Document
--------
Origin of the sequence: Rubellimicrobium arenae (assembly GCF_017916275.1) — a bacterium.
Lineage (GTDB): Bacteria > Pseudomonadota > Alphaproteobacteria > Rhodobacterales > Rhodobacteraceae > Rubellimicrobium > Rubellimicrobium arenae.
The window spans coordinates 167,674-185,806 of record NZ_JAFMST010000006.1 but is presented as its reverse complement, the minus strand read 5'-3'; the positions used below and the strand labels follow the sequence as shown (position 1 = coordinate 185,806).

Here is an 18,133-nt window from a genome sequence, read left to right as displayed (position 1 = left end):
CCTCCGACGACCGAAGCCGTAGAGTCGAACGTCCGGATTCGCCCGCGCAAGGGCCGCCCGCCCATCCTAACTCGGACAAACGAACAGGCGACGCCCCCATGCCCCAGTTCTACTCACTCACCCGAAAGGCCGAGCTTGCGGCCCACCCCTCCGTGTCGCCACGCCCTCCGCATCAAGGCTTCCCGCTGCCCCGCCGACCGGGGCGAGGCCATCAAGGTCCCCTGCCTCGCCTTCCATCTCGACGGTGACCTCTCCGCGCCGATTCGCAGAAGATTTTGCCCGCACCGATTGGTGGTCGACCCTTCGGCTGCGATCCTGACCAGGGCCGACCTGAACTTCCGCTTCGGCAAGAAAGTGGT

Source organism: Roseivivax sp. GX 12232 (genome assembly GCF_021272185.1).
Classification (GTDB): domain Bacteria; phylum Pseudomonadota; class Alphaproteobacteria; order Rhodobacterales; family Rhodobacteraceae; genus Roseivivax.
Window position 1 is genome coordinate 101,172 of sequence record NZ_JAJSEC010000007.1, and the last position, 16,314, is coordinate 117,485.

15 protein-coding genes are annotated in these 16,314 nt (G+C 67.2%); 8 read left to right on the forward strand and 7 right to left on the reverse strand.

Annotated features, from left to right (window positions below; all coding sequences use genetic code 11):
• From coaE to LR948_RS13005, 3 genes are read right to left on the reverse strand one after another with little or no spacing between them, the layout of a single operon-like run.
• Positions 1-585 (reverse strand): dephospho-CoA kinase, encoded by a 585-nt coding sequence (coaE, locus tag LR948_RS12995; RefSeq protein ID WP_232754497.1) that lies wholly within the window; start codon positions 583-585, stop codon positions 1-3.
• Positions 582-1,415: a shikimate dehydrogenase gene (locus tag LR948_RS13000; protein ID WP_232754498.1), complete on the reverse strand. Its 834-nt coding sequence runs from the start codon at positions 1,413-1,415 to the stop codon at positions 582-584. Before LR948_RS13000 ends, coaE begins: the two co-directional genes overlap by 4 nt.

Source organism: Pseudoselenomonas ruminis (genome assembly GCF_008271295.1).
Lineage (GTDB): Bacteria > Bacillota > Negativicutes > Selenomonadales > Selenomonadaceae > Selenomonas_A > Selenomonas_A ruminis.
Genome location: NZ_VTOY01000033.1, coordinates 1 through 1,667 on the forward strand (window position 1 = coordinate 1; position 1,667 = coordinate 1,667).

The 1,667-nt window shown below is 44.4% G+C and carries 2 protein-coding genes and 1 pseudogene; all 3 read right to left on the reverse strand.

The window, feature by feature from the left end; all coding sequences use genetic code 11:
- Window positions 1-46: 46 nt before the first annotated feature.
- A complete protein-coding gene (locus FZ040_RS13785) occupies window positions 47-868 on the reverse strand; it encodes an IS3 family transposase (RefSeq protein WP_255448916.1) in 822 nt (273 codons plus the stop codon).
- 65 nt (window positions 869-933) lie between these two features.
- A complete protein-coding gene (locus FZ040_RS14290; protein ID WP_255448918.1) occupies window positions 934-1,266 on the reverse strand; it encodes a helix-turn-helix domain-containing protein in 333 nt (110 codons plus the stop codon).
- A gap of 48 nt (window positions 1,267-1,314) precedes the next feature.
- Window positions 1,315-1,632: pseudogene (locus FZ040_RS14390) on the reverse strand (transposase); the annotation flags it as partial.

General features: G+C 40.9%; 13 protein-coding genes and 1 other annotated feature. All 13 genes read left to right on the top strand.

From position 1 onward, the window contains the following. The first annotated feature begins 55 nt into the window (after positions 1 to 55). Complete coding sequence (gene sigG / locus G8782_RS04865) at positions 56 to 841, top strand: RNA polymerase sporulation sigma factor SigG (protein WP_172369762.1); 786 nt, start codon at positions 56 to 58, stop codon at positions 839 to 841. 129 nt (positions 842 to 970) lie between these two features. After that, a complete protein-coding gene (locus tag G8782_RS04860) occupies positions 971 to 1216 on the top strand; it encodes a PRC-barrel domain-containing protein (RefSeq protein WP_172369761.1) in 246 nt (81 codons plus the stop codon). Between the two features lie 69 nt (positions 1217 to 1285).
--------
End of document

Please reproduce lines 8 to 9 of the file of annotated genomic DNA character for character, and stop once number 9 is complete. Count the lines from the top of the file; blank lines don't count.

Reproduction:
Window position 1 is genome coordinate 101,172 of sequence record NZ_JAJSEC010000007.1, and the last position, 16,314, is coordinate 117,485.

15 protein-coding genes are annotated in these 16,314 nt (G+C 67.2%); 8 read left to right on the forward strand and 7 right to left on the reverse strand.